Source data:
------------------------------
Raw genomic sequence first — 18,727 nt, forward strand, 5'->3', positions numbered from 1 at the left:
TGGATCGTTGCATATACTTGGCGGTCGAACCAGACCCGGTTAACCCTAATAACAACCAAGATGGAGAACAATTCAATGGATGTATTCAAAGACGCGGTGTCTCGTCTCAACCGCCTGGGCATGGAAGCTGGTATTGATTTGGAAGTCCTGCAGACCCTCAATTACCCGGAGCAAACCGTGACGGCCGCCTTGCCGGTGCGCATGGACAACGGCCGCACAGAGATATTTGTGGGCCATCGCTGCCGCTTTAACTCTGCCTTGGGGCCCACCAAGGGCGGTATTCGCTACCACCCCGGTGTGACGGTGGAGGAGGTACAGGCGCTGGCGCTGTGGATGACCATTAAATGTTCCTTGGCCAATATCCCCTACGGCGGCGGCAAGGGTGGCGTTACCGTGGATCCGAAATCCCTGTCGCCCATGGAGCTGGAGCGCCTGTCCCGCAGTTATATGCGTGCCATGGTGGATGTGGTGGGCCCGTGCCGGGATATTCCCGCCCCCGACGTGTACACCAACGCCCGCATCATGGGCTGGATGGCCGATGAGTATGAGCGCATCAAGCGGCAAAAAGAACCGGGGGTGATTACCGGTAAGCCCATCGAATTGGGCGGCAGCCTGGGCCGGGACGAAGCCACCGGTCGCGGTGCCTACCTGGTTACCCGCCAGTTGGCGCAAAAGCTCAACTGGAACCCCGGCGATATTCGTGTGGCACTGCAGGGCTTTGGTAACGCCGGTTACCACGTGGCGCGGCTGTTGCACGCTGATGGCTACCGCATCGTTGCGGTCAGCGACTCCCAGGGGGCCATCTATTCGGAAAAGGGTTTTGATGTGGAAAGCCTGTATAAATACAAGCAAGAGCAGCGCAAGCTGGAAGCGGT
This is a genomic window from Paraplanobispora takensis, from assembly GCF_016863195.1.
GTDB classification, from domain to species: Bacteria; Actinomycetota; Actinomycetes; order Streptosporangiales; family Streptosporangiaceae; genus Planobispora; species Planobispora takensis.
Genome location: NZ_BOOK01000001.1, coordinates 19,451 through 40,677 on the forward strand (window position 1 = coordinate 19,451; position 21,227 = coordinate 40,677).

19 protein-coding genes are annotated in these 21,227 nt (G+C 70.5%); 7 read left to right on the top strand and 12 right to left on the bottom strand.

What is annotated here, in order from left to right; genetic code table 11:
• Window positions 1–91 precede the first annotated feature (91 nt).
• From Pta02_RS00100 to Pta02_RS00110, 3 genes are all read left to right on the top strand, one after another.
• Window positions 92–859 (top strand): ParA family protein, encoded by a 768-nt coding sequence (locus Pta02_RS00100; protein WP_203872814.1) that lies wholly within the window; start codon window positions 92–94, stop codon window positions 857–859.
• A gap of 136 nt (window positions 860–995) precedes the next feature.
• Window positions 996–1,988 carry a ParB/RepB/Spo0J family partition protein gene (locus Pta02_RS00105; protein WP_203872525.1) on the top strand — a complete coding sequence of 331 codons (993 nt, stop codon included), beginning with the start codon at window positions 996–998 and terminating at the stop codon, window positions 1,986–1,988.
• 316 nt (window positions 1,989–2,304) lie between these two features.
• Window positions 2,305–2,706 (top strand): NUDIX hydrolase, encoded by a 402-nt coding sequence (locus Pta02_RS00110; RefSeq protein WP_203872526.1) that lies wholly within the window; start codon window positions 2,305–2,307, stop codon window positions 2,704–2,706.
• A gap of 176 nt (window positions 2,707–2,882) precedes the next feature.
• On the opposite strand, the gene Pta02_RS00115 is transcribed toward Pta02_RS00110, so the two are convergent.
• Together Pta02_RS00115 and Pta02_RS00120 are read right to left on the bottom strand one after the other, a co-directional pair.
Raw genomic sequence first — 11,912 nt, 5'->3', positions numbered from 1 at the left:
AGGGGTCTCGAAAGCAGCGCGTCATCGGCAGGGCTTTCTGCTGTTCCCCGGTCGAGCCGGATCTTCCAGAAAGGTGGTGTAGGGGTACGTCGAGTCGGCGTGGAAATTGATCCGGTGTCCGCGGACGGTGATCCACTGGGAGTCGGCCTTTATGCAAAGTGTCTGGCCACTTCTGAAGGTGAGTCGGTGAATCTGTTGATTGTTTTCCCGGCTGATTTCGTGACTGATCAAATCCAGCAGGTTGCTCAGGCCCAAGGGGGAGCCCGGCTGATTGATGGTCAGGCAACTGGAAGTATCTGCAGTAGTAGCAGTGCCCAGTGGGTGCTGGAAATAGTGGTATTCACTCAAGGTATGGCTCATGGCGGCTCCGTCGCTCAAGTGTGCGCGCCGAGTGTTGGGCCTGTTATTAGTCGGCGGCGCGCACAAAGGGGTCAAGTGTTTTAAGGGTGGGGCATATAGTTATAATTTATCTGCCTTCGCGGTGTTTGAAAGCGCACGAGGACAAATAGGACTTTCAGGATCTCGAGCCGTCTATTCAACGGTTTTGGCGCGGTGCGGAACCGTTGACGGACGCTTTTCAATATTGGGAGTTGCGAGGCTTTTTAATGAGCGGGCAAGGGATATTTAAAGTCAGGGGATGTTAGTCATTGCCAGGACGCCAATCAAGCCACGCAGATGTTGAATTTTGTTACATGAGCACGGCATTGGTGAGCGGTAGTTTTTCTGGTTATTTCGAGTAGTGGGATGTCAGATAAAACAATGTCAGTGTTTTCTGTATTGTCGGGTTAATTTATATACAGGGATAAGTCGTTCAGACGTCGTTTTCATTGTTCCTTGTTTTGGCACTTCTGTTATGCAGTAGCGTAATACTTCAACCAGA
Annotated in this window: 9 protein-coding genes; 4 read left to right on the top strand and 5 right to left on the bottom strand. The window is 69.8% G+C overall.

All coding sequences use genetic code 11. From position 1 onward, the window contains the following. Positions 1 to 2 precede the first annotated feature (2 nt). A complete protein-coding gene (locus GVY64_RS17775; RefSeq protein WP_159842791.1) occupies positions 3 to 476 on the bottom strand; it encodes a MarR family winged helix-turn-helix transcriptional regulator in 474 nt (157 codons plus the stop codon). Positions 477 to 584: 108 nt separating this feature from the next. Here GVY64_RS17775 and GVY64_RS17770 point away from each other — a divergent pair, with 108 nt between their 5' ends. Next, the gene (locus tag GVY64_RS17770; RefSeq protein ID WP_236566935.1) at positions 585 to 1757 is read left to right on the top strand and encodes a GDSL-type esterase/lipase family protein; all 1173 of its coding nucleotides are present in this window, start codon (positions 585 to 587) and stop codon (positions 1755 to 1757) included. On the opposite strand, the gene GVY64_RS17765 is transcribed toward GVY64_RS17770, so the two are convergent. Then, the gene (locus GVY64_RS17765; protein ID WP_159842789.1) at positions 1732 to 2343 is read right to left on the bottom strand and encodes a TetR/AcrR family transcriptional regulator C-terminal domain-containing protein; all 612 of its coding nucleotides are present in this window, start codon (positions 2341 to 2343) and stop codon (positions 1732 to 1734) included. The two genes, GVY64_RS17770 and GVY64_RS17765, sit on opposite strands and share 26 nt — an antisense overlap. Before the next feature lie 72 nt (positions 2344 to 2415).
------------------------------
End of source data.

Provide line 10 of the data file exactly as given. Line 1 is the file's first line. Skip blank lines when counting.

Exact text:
• Window positions 92–859 (top strand): ParA family protein, encoded by a 768-nt coding sequence (locus Pta02_RS00100; protein WP_203872814.1) that lies wholly within the window; start codon window positions 92–94, stop codon window positions 857–859.